SEC. 5. Whenever any two of the judges of the supreme court of the State, elected or appointed under the provisions of this constitution, shall have qualified in their office, the causes theretofore pending in the supreme court of the Territory, and the papers, records, and proceedings of said court, and the seal and other property pertaining thereto, shall pass into the jurisdiction and possession of the supreme court of the State; and, until so superseded, the supreme court of the Territory, and the judges thereof, shall continue with like powers and jurisdiction as if this constitution had not been adopted. Whenever the judge of the district court of any district, elected or appointed under the provisions of this constitution, shall have qualified in his office, the several causes theretofore pending in the district court of the Territory, within any county in such district, and the records, papers, and proceedings of said district court, and the seal and other property pertaining thereto, shall pass into the jurisdiction and possession of the district court of the State for such county, and until the district courts of the Territory shall be superseded in manner aforesaid, the said district courts and the judges thereof shall continue with the same jurisdiction and powers to be exercised in the same judicial districts respectively as heretofore constituted under the laws of the Territory.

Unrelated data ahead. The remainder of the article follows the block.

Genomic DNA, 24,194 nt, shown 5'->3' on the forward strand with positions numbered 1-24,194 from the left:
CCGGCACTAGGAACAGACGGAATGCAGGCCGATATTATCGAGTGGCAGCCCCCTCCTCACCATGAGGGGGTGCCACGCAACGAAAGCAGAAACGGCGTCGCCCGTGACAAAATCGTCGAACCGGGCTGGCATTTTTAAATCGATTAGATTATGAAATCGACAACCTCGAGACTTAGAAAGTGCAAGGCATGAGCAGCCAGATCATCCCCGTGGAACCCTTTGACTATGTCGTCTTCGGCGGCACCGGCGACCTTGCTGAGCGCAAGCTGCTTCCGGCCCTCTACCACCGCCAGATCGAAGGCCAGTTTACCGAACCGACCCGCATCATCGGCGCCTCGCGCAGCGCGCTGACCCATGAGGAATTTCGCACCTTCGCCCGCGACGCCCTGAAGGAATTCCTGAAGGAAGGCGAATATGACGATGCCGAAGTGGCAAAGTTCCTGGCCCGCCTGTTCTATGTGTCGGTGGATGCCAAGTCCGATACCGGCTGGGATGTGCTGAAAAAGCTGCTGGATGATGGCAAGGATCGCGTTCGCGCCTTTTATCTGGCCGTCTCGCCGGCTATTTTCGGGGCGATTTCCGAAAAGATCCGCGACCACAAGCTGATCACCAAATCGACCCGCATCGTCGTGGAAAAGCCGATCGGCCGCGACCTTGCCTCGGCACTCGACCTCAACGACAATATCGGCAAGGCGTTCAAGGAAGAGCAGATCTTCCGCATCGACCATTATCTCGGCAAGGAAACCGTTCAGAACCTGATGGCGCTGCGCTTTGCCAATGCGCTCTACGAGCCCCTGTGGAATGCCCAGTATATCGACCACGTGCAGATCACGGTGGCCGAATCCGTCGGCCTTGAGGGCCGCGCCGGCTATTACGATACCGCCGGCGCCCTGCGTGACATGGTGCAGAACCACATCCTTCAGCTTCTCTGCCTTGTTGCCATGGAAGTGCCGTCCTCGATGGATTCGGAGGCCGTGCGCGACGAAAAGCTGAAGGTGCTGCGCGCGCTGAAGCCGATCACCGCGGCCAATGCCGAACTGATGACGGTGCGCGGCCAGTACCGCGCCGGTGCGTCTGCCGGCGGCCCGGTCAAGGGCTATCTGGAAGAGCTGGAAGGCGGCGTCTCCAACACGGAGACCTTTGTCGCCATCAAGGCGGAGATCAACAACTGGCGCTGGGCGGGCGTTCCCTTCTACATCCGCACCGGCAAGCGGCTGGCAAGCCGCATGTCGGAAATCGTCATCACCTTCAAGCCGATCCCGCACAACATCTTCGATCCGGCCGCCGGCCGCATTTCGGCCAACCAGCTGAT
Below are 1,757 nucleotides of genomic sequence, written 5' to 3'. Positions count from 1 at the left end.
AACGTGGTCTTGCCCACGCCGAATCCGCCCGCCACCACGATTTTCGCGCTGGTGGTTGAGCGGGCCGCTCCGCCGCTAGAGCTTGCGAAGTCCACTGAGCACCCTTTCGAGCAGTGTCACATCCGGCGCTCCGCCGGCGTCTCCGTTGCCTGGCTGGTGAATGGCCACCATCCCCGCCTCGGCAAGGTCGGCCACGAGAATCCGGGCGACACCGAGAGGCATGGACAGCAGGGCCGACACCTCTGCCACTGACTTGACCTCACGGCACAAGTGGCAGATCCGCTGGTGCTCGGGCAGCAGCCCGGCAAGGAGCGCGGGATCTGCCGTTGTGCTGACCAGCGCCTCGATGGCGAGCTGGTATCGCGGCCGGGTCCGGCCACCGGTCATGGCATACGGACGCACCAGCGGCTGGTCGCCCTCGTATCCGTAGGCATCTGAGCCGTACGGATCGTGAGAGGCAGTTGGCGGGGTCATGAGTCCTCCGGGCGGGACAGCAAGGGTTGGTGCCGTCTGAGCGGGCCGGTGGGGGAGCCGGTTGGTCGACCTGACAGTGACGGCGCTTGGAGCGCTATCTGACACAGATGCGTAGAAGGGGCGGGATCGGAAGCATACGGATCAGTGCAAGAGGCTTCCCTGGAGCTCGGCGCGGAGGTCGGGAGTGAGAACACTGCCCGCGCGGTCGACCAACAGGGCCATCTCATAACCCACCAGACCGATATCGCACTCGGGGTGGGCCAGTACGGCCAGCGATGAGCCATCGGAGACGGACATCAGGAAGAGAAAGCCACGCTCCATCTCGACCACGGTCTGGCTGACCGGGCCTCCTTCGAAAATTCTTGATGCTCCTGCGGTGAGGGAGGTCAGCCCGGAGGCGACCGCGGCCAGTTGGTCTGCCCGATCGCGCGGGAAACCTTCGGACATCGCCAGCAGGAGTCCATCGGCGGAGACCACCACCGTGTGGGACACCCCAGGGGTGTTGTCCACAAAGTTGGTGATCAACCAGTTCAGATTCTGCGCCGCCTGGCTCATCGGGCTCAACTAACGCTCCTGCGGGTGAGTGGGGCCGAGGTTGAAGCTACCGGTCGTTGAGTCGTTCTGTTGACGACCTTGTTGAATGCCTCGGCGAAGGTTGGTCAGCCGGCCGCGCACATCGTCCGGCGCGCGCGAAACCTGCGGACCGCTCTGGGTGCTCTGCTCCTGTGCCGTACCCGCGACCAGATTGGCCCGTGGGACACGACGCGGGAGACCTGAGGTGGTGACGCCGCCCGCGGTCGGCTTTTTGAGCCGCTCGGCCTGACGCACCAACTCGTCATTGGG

Sec. 6. The terms of office of the several judges of the supreme and district courts and the district attorneys of the several judicial districts first elected under this con
stitution shall commence from the day of filing their respective oaths of office in the office of the secretary of state.
Sec. 7. Until otherwise provided by law, the seals now in use in the supreme and district courts of this Territory are hereby declared to be the seals of the supreme and district courts respectively of the State.
Sec. 8. Whenever this constitution shall go into effect, the books, records, papers, and proceedings of the probate court in each county, and all causes and matters of administration pending therein, shall pass into the jurisdiction and possession of the county court of the same county, and the said county court shall proceed to final decree or judgment, order, or other determination, in the said several matters and causes as the said probate court might have done if this constitution had not been adopted. And until the election of the county judges provided for in this constitution, the probate judges shall act as judges of the county courts within their respective counties, and the seal of the probate court in each county shall be the seal of the county court therein until the said court shall have procured a proper seal.